Although the henna on Simi's feet (which features a matching set to that on her hands and arms) was mostly covered by both of her lenghas, they are on full display in this getting-ready portrait. We would have loved to see the gorgeous designs making little appearances as she twirled the night away at her NYC wedding.
Depending on the culture, using religious symbols on henna design for the feet can be considered disrespectful.
A Matching Set
Nayha's delicate mehndi design matches the intricate floral embroidery on the bridal lengha she wore for her garden-inspired wedding in Memphis. Her husband, Zubin, even got a mehndi of his own—Nayha's name and two little hearts prominently placed on his left hand. Now that's romance!
Handfuls of Roses
It goes without saying that Seema Bansal, the co-founder of Venus et Fleur, would incorporate rose motifs in her wedding henna design. The intricate details featured a large bloom on the palm of each hand and smaller blooms on the front and back of each finger as well as a rose-adorned mandala on the back of each hand. Her fingertips were completely covered in henna to match every one of her six dresses for her lavish Miami wedding.
Kaabia rocked super-detailed mehndi artwork with a bespoke beaded lengha in ivory—a color that is traditionally considered inauspicious for Indian weddings. She continued the against-the-grain theme with a whimsical beach wedding in Vietnam that was uniquely of her own making. The palm placement of her henna, however, didn't break form a tradition. The placement is said to symbolize the wearer's openness to receive blessings.
Florals are just as intrinsic to weddings as they are to bridal henna art. They represent beauty as well as new beginnings—all good ways to start off a marriage. Bride Toral opted for a full trifecta with vines and leaves (and added a garland of baby's breath to match) for her modern wedding in Santa Barbara.
Toral continued the lush garden theme onto the backs of her hands, leading up to the wrists and forearms. Stunning latticework henna detailing emphasized the floral motif while incorporating a new element not found on the palms. The continuity tells a beautiful visual narrative all its own.
Cultures collide in this beautifully winding wedding henna design. Within the traditional paisley and floral motifs also resides the Chinese symbol for double happiness. A fitting touch for bride Erica's multicultural nuptials in California.
Paisley designs are another common motif in the henna sphere. While predominantly seen in fashion, the curving shapes are an auspicious symbol of fertility. Here, they're merged with flowers and mandalas across the palms and down each finger.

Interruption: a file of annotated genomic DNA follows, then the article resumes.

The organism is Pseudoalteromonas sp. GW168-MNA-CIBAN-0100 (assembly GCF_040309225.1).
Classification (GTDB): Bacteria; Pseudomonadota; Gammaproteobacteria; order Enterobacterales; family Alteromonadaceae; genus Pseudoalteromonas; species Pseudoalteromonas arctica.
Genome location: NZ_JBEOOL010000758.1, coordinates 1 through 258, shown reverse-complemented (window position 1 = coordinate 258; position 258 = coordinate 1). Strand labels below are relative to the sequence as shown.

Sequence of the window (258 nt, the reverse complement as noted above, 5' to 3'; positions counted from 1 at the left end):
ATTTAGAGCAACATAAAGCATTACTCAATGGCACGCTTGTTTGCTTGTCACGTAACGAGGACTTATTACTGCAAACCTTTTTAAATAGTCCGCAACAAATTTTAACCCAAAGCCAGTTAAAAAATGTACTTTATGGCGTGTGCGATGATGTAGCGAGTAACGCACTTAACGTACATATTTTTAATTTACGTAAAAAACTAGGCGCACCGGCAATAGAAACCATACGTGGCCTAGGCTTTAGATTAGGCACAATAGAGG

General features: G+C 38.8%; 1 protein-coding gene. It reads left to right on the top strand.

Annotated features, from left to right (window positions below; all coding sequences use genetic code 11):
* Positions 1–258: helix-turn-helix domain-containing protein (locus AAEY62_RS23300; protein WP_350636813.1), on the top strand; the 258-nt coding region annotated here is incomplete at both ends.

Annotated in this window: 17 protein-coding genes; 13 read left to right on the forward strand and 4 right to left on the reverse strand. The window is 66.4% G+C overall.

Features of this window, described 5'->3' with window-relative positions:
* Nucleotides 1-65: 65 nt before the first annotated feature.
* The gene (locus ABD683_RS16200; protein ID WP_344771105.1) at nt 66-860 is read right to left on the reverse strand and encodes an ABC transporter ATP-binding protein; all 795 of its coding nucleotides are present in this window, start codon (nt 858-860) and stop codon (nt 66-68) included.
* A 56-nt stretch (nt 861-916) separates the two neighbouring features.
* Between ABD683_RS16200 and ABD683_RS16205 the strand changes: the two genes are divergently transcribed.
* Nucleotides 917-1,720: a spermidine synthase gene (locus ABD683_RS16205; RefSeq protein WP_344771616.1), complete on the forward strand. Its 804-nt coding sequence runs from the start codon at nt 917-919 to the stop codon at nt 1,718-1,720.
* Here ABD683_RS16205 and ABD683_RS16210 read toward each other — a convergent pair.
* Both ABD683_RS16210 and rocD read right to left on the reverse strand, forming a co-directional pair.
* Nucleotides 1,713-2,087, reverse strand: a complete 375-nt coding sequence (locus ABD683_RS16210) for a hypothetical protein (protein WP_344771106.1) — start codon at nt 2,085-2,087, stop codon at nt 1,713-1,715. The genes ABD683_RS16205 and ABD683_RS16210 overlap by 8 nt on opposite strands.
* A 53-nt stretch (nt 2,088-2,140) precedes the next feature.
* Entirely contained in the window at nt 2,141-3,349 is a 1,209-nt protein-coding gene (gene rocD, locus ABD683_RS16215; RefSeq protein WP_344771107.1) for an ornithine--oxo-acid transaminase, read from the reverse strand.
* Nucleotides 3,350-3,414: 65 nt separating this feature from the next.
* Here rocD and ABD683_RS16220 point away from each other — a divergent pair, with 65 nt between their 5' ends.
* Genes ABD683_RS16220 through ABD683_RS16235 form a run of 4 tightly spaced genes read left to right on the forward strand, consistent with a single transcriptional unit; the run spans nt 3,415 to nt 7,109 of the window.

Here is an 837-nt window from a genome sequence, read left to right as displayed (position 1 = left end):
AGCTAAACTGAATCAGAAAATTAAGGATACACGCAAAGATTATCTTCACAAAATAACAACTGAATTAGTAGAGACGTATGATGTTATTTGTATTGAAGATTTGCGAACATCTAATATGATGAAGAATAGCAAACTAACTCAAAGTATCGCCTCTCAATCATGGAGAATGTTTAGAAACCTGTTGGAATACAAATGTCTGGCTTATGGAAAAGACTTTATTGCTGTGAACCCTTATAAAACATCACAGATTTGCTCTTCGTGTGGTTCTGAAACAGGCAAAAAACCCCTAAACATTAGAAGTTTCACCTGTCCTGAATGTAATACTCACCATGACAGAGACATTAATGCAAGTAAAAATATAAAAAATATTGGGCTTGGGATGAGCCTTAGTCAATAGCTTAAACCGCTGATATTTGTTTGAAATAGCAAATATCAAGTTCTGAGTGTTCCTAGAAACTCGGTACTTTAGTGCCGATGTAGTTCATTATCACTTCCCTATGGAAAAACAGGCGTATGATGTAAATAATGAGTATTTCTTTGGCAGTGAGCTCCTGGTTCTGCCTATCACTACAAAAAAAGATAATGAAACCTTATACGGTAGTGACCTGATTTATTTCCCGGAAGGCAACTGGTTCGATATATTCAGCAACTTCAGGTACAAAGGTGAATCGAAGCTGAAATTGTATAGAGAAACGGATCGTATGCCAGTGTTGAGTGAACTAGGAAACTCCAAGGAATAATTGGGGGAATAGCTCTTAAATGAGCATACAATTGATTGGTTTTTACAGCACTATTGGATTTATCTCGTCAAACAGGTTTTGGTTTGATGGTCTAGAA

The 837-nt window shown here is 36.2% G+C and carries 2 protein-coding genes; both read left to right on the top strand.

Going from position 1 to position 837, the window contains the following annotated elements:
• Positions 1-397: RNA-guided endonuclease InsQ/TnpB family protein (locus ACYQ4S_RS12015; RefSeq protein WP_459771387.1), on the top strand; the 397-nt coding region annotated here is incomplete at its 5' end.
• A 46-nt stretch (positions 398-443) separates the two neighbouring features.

Bride Monis went all out with a labyrinthine design of mandalas, lace details, and alternating bands decorating her hands, palms, and arms. As a special touch, she incorporated her groom's name in English, Hebrew, and Urdu to the masterpiece. The impressive henna was on full display in her ceremony gown for the Jewish-Pakistani wedding.
Not one to skimp on details, Monis also decked out her feet in matching henna. The design featured a mandala on each foot and a lace print toward the toes. We love how the V-shaped pattern complements the pointed-toe Manolo Blahnik pumps.
Flowers are a staple in wedding henna designs, but we love how this standalone bloom speaks volumes. The petals accentuate the natural curve of the bride's index finger and mirror the beaded buds on the lace sleeves that fall to the wrists. The groom also sported a matching vine mehndi on his pinky finger for the dreamy autumnal wedding in Minneapolis.
Call to Arms
Priya's colorful, Wes Anderson–inspired wedding in Baja California included a plethora of forearm-bearing outfit changes. So, it was only fitting that her bridal henna make the most of the skin exposure. We love how the mehndi spirals from her fingertips to her elbows in one cohesive twisting design.
Vine and leaf motifs in wedding henna designs symbolize strength, devotion, and perseverance. While Rohini's intricate mehndi is full of meaning, it's her leafy fingertips that stand out most. The flourishing vines continue on the backs of her hands and fingers to further accentuate her wedding and engagement rings.
Start on the Right Foot
Flowering vines continue to drape down Rohini's ankles for her flower-filled Atlanta wedding. The dainty trailing plants swirl around a jewelry-like mandala on the tops of her feet before delicately covering her toes. We love how the wedding henna design and bejeweled shoe embellishments mimic the scalloped hem of the sari.
Bride Mira's floral-forward mehndi may seem like a fitting choice for her lakeside nuptials in the Hudson Valley, but there's more to this wedding henna design than meets the eye. At the center of each bold bloom are small swirls that create an eye shape. Eyes—also called "evil eyes"—are considered to ward off evil and protect the wearer from any negative energy.
How long does it take to apply henna?
Application time varies greatly on the complexity of the designs and number of body parts included. Bridal henna can take anywhere between two to eight hours. For guests with more minimalist designs, five to 10 minutes is the average for each hand.
How long does it take for henna paste to dry?
Typically, henna paste takes between 20 to 30 minutes to dry, but it's advised to let it sit for as long as possible to deepen the color.
How can I keep my henna design from fading?
Since the temporary design rests on the top layers of skin, you can prolong its visibility by slowing the skin's natural shedding process. This means keeping the skin well hydrated and moisturized and avoiding any scrubbing or exfoliation. Covering the henna while swimming or showering can also help.
What is the fastest way to remove henna from skin?
How much does henna cost?
The cost of henna application depends on the size and intricacy of the design. For bridal pieces, pricing can range from $250 to over $1,000.